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Friday, Aug 19, 2022
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A New Treatment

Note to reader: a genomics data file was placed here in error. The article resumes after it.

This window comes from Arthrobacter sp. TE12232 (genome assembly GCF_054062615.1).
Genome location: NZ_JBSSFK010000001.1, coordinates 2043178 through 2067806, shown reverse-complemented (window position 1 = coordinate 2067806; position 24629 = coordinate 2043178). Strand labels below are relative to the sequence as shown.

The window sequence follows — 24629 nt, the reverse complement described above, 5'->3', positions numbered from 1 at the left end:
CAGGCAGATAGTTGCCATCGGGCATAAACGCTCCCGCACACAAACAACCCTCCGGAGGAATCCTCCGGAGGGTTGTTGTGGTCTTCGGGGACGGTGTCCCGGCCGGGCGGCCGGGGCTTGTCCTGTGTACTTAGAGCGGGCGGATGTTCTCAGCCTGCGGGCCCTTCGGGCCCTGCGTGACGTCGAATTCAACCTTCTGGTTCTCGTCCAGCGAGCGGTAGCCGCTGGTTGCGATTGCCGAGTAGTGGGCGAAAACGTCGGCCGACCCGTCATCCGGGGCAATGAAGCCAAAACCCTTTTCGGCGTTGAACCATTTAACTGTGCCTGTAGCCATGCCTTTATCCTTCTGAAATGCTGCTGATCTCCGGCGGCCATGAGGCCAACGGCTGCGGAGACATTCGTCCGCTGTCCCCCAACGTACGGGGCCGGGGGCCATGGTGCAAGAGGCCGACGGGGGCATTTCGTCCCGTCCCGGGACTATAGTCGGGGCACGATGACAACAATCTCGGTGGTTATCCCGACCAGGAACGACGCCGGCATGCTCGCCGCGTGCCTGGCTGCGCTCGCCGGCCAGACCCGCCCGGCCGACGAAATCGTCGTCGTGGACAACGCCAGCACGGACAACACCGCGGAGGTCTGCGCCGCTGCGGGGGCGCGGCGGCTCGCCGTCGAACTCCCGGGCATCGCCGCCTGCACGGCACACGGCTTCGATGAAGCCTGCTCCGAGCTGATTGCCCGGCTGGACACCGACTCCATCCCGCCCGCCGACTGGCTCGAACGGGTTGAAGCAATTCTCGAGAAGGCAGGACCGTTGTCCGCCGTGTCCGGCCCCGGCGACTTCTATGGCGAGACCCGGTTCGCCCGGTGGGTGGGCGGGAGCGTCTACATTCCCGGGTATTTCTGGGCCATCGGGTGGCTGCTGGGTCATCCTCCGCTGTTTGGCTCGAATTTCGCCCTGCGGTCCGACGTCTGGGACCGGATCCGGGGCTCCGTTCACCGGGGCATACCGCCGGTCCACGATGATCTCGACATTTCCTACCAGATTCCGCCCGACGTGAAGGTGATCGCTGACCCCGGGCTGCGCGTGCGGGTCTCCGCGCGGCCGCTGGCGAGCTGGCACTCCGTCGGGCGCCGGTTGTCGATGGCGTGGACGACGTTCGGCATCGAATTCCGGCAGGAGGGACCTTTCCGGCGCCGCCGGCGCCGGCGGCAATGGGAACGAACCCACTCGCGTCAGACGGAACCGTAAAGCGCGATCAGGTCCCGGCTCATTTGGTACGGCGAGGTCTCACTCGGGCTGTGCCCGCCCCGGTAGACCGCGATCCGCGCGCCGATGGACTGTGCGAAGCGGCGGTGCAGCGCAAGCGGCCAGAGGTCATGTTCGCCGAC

Beverly Gilmore took the helm of West Hills Hospital during a state-wide health care crisis. Since Sept. 13, she’s been getting to know the hospital and surrounding community, and she said that despite the obvious challenges in health care administration and delivery, she loves her new job. Gilmore took over at the 236-bed hospital after former West Hills president Jim Sherman left to accept the same position at Los Robles Hospital. Previously, Gilmore had been CEO of Sutter Solano Medical Center in Vallejo. Gilmore will be overseeing the seismic retrofitting of the hospital and building a new emergency room and intensive care unit, in addition to her regular duties running the hospital. Question: What have you identified as strengths and weaknesses of the hospital? Answer: First of all I think it appears to me that West Hills has a long very proud history. When I talk to physicians or people in the community or employees the first thing they tell me about is the number of years that they’ve been here. This has been the only place they’ve worked or practiced or it’s their favorite place. There’s a lot of personal identity here. It is probably a very good example of what a community hospital is. Community hospitals are very important, they are not only a place we go when we have an accident or we are ill or we’re concerned about our health. It’s really part of the community, it’s a part of the security and comfort of the community. Q: What do you think is the role of a community hospital? A: Community hospitals I think exist because people want to go somewhere that’s family to them. It’s in their neighborhood (and) they might actually be taken care of by a neighbor or a friend or somebody who knows somebody. West Hills seems to be that, it seems to be a community hospital and very much dedicated to serving the community. I think that’s not something we can take for granted these days. A lot of communities lose their hospital so I think that we’re very fortunate that in this community we have West Hills and it’s doing well and we’ll be here for them. Q: And what about the challenges that you see ahead? A: There are a lot of challenges. Not just for West Hills, but for health care. Health care is a very, very challenging place to be right now. There’s an increasing demand and an increasing cost due to technology, you know, the newest medications and the newest procedures. There are a lot of people who are uninsured or minimally insured, and there’s not a good way to pay for those things. I don’t think that as a society we’ve figured that out yet. And while we’re trying to figure that out, there are casualties. As you see there are hospitals that can’t survive. So I think that there are financial challenges, (and) challenges to actually have all of the professionals we need. It’s not easy to recruit physicians to California. Q: Why is that? A: Because it is very costly to live and practice and because the reimbursement is low. Nurses, pharmacists, techs, a lot of the people that work here, increasingly we’re all getting older. Not as many people went into the profession at a time when we need more of us. So we’re coming to a point where it’s going to be very difficult to have enough people to take care of us. Having enough skilled workforce is a challenge. Q: What other challenges do you see? A: I think the business in California is a challenge. In health care we have seismic legislation that requires us to do costly things, we have a number of mandates in health care that are not necessarily funded, so there s a lot of pressure on health care here and you can see some of the repercussions already. Q: Why is the hospital expanding its emergency room and intensive care unit? A: The emergency room and ICU expansions are really related to the needs of the community. There has been increasing volume in the emergency room in critical care hospitals. A lot of things are done by outpatient, when people are in the hospital those are usually serious things. This hospital and this community needed more beds in its emergency room and ICU. Along with that we have a plan, obviously, to meet the seismic requirements, which are not huge for the facility, as they are for some, but it’s about $10 million for just the seismic part. Q: When one of the big worries in health care is ER funding, and you’re currently expanding, how do you make sure that goes well and the hospital doesn’t lose money? A: Well, the emergency room is our front door these days. Most of the patients that are admitted to the hospital come though the emergency room, over half of them. So the emergency room is a place where anybody can come and have care, but it’s also where a lot of people are assessed and it’s determined that they need surgery or they need to be in a hospital, and so we have to have an emergency room and critical care unit that can accommodate that. We don’t want to turn people away or to not have the capacity to do that. But it is increasingly challenging, because as more and more people don’t have insurance, even employed people are increasingly not carrying insurance, that is a huge burden for us for physicians, for society. Q: Does the hospital have any financial plans for making sure the emergency room costs don’t swallow up the rest of the operation? A: I think what we have to do is be very careful that we are investing where we should. We look into the next 10 years, at what we think our community’s needs are going to be. We’ve looked at what is the incidence of illness here. Cardiovascular and oncology are two of the biggest. We have two very serious health factors here, smoking, obesity and diabetes, so we start to look at what are the kinds of services we’re going to need to have to support what this community is going to need and that’s how we design things. It does cause prioritization and we have to be very careful about that. Q: Hospital closures are in the news daily. If a hospital nearby closed and the patient burden increased, how would everything be handled? A: Well, we would certainly figure it out, it certainly is possible. I think if that were to occur, usually there is some time to plan, and fortunately we do have plans to expand our emergency room and our critical care unit so I think that would be an important safety valve for pressures from other areas. But I would tell you that I don’t think there’s any capacity in the system. I think that, not just for West Hills, but for health care in California and health care in Southern California. So as you see hospitals close there’s not a lot of extra staff or beds to accommodate so it does put pressure on everybody, especially in high census times like the winter. That gets very challenging for everybody, and it will get harder as hospitals close. SNAPSHOT – Beverly Gilmore Title: President and CEO of West Hills Hospital Born: May 3, 1949, Kirksville, Mo. Education: Bachelor of science degree in medical technology from the University of Hawaii, 1971 Career Turning Point: Working in management of clinical laboratories and radiology departments when she was given the opportunity to be CEO of a large multi-specialty medical group. There she learned about the physician side of the business and private practice. Personal: Married, five children Most Admired People: Susan B. Anthony and Abraham Lincoln